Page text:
Nik Rivers has enjoyed plenty of travel, social gatherings and brushes with celebrities during two decades as a radio personality.
Until last spring, he had 50 extra pounds to show for his professional career, too.
Crazy hours, fast food meals and vending machine snacks were part of the mix at stints at stations in New England, Florida, Albany, Rochester and, for the last five years, Buffalo.
"It was easy as you were going to all these shows and events to eat what was in front of you than to go back home at the end of the night and try to cook yourself a healthy dinner," said Rivers, program director and afternoon drive on-air host at WLKK-FM Alternative Buffalo 107.7.
Rivers, 43, of Wheatfield, turned to Buffalo ChiroThin (williamsvilleweightloss.com) after the Super Bowl in February to help change his poor nutrition habits.
"I got tired of going to my doctor every year for my physical and hearing, 'Your problems will go away if you lose some weight,'" he said.
[MORE ON WEIGHT LOSS: Read more local and national stories about how to lose weight in the WNY Refresh print edition, Saturday in The Buffalo News]
Rivers, who is nearly 6-foot-3, weighed 266 pounds when Dr. Shawn Haseley, a chiropractor, and his wife, Sandra, walked him through their nine-week program.
The couple told Rivers to switch to a diet that focused on lean meats, plenty of fruits and vegetables, lots of water – and limited exercise.
You can't exercise your way out of extra weight if you continue a bad diet, explained Sandra Haseley, director of the ChiroThin weight loss program that Rivers and other clients have used.
"When it comes to weight loss and maintenance, exercise is not a necessary component," she said. "Nutrition is. Nobody should be lethargic. If you're at a desk job we want you up walking 20 or 30 minutes a day. If you want to get strong, really healthy, and have vibrant organs and really good brain activity, put exercise in there but it's not about weight loss and weight maintenance."
Dr. Jason Strotheide, a chiropractor, started ChiroThin several years ago in his offices outside St. Louis.
Haseley – a former softball pitcher at Niagara and St. Bonaventure universities, and mother of four children ranging in age from 1 to 12 – lost 45 pounds while training to lead others through the program.
A combination of real food, abundant water and an all-natural, mineral-amino acid vitamin drop daily cleanses the body of toxins and "triggers a portion of your brain to hunt for stored fat and burn it," Haseley said.
The program costs several hundred dollars, which didn't hurt as much as Rivers feared once he and his wife, who will celebrate their first anniversary this month, started to change their behavior.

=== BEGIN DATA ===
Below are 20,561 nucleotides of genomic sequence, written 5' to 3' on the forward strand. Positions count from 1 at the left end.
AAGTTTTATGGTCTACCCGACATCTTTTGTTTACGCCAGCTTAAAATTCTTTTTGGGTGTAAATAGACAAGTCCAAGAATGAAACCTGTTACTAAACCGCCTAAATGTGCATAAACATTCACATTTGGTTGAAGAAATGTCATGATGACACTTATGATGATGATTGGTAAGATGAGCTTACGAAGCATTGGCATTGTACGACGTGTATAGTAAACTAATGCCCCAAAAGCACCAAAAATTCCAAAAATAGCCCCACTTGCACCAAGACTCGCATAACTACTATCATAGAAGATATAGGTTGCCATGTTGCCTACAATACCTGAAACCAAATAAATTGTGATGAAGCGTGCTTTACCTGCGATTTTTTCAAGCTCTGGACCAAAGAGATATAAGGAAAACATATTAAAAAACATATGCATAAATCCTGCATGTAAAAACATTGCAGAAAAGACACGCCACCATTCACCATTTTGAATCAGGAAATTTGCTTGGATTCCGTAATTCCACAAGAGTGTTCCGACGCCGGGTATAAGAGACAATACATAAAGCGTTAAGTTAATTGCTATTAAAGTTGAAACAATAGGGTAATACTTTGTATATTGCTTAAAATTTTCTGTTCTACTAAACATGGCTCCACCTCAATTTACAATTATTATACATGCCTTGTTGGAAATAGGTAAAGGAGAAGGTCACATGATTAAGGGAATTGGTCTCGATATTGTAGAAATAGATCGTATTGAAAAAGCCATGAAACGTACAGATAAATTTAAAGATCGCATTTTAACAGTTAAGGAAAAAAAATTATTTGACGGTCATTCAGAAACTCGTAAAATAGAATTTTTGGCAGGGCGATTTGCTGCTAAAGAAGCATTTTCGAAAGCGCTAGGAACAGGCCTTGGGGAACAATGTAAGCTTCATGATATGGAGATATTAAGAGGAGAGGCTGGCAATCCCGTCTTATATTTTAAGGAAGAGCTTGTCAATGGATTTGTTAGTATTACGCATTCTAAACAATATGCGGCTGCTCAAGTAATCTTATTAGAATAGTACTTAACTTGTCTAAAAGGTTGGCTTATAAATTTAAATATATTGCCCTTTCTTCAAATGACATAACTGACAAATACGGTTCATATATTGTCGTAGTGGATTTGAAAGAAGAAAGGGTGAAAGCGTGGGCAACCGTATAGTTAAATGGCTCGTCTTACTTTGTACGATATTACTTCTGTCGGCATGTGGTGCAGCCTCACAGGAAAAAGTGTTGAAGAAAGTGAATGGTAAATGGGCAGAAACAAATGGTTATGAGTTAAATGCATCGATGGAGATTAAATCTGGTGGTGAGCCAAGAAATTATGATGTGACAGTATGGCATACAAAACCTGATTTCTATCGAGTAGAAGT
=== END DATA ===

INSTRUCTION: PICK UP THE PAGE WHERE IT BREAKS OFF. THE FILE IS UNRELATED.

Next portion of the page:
"When you're on this program, you're cutting out a lot of the crap," he said. "You're cutting out the processed food, the alcohol, the expensive dinners out. It really was money I was spending anyway."
Rivers, a pizza-and-wings guy, discovered that pouring hot sauce on veggies was a low-cal way to spice up their taste. He started to carry a 24-ounce jug of water to quench his hunger pangs.
He had to contend with more than his poor eating habits, too. He's had five ankle surgeries because of high school and college sports injuries, including a full reconstruction of his right ankle in 2013. It has left him with arthritic chips that must be addressed every three or four years as pain crawls up his legs.
"As I was going into the weight loss, the pain was starting to come back," he said. "I knew I would have to go in within a year and get another scope done. When I lost the weight, it took all the pressure off the ankles and I don't have that pain anymore, which is another blessing. I didn't correlate weight loss to the problems in my feet."
Rivers now weighs 223 pounds – 43 pounds less than he did after the Super Bowl. Most of that weight came off in the weeks after he started his weight loss program. He's lost several pounds since by eating a healthier diet during the week, and treating himself – a bit – on weekends.
"It was learning how to portion it out," he said. "Beforehand, when I was watching a game, I could eat half a pizza and a dozen wings. When you go on a diet and lose this much weight, you can't eat as much anymore. Now, I'll watch a game it's down to two or three wings and one slice. It's moderation."
Rivers said he is sleeping better. He has more energy. He drinks a coffee in the morning but no longer a pick-me-up cup in the middle of the afternoon.
"I'm rolling right through the end of the day, which is great."
Twitter: @BNrefresh, @ScottBScanlon